Canada: Supreme Court to hear if US is ‘safe’ for migrants

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Canada’s Supreme Court will for the first time hear a Canada-US asylum pact case that will weigh whether the country can consider its southern neighbour “safe” for those seeking refugee status.

The outcome of Thursday’s hearing could determine whether Canada can trust that the US treats migrants properly, and could answer whether Canada holds any responsibility for migrants turned back at its border.

At the heart of the matter is the Safe Third Country Agreement (STCA) – a pact between the two countries that has been in place since 2004 and that requires refugee claimants to request protection in the first “safe” country they reach.

Campaigners in Canada have long argued that the STCA should be struck down because migrants are at risk of mistreatment in the US and that the agreement violates their constitutional rights.

Refugee lawyers and advocates say some of migrants that were sent back were imprisoned in “freezing cold” detention centres or subject to solitary confinement.

Experts say the case could also determine the future of “irregular” land crossings into Canada, which reached a record high this year.

Canada and the US share a 5,525 mile (8,891 km) border – the longest between two countries in the world.

What is the Safe Third Country Agreement?

The STCA was put in place to better manage refugee claims at the US-Canada land border and to avoid asylum seekers making claims in multiple countries, or so-called “asylum shopping”.

The agreement applies to almost all refugee claimants coming through the US, except if they have a family member in Canada or if they are an unaccompanied minor.

The US is the only nation designated as a “safe third country” by Canada – a designation based, in part, by Ottawa’s belief that the US meets a high standard in protecting human rights.

Canadian campaigners issued their first legal challenge to the STCA in 2005, shortly after it was signed.

A judge ordered the STCA to be struck down three years later, arguing Canada had “failed” to continuously review whether the US was safe for asylum seekers.

That decision was overturned after a successful appeal by the federal government.

Advocates launched a new legal challenge in 2017 after the election of former president Donald Trump, who promised a crackdown on immigration.

They provided evidence of migrants who had been subject to detention in the US, with some saying they were also not given access to speak with a lawyer.

The challenge was successful, and the safe country agreement was nearly scrapped again in 2020 after a federal court ruled it unconstitutional due to the possibility that the US will imprison migrants.

Ottawa appealed and was again successful, with the appellate court arguing, in part, that there wasn’t enough evidence to prove widespread systemic problems with how the US treats migrants.

The case is now before Canada’s highest court.

Asylum seekers still cross into Canada from the US

Many asylum seekers cross the border into Canada through “irregular” means – outside of official border entries to avoid being turned back.

Crossing between border points allows asylum seekers to circumvent the agreement and apply for asylum once they are on Canadian soil.

A large number cross at Roxham Road – a dead-end rural road in upstate New York between the province of Quebec and the US state.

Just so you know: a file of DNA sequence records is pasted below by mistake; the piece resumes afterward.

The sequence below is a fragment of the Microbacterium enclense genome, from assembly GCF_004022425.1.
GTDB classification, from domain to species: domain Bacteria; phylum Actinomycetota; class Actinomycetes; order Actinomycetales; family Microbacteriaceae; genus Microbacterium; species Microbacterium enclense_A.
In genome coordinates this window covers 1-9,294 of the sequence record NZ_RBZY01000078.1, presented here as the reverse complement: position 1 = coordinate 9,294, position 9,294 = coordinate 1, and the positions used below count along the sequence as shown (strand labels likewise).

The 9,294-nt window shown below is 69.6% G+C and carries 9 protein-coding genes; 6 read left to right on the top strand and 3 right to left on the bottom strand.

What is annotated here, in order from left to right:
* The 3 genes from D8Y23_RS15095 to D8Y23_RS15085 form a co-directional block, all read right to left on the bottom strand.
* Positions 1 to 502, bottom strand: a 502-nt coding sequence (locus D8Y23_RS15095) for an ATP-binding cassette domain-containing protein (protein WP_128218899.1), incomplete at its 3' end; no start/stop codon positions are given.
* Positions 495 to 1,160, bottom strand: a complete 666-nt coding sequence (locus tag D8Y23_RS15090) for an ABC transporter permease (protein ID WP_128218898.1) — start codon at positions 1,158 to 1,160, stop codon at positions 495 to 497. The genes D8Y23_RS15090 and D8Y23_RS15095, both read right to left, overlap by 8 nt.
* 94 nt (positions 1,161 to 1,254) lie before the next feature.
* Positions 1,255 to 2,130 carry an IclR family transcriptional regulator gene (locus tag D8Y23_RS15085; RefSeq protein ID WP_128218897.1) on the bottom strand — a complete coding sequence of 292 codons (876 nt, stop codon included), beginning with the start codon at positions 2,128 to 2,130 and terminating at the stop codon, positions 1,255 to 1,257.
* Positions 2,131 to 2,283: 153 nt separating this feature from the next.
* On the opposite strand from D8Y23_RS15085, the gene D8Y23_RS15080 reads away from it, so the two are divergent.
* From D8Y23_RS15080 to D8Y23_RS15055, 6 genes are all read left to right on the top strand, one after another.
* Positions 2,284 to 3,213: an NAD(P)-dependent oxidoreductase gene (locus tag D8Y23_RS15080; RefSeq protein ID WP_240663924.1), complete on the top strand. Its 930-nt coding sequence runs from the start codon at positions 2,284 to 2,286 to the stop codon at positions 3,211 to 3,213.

The road made international headlines in August 2017 after more than 3,800 asylum seekers attempted to cross into Canada in the first two weeks of the month. At the time, many of them were Haitians who feared deportation after the Trump administration announced plans to end a humanitarian programme that temporarily allowed them to stay in the US following the devastating earthquake in Haiti in 2010.

“Irregular” crossings into Canada dropped during the pandemic but have risen since. They have reached a six-year high with more than 23,300 people arriving between January and August.

A parliamentary committee has said it will look into the costs.

Audrey Macklin, professor and chair of Human Rights Law at the University of Toronto, said she believes the STCA has allowed irregular points of entry like Roxham Road to flourish by pushing asylum seekers towards the makeshift entry points. caption,

Hundreds of migrants are illegally crossing the US border into Canada each day

Ms Macklin said she believes that if the Supreme Court strikes down the agreement, “it would have the immediate effect of drying up irregular entries”.

The case could also determine what is considered enough proof in the eyes of Canadian courts for the breach of constitutional rights, Ms Deshman said.

She said if the evidence already put forward is considered insufficient in showing “that there is a real risk of abuse for the people who have turned back at the Canadian border, I frankly don’t know what type of evidence you’d be able to bring”.

Ahead of Thursday’s hearing, the Canadian government has maintained its support of the asylum pact.

In a statement to the BBC, Immigration and Citizenship Canada said the agreement “has been an important tool” to ensure orderly processing of asylum claims at the border.

“Canada believes that the STCA remains a comprehensive means for the compassionate, fair, and orderly handling of asylum claims in our two countries.”

US officials contacted by the BBC did not respond to requests for comment.

If the advocates fail in their bid to scrap the agreement, Ms Deshman they’d be disappointed, but likely won’t give up their opposition.

“I think it would send people back to the drawing board … but it wouldn’t be the end of the road,” she said.

Source : BBC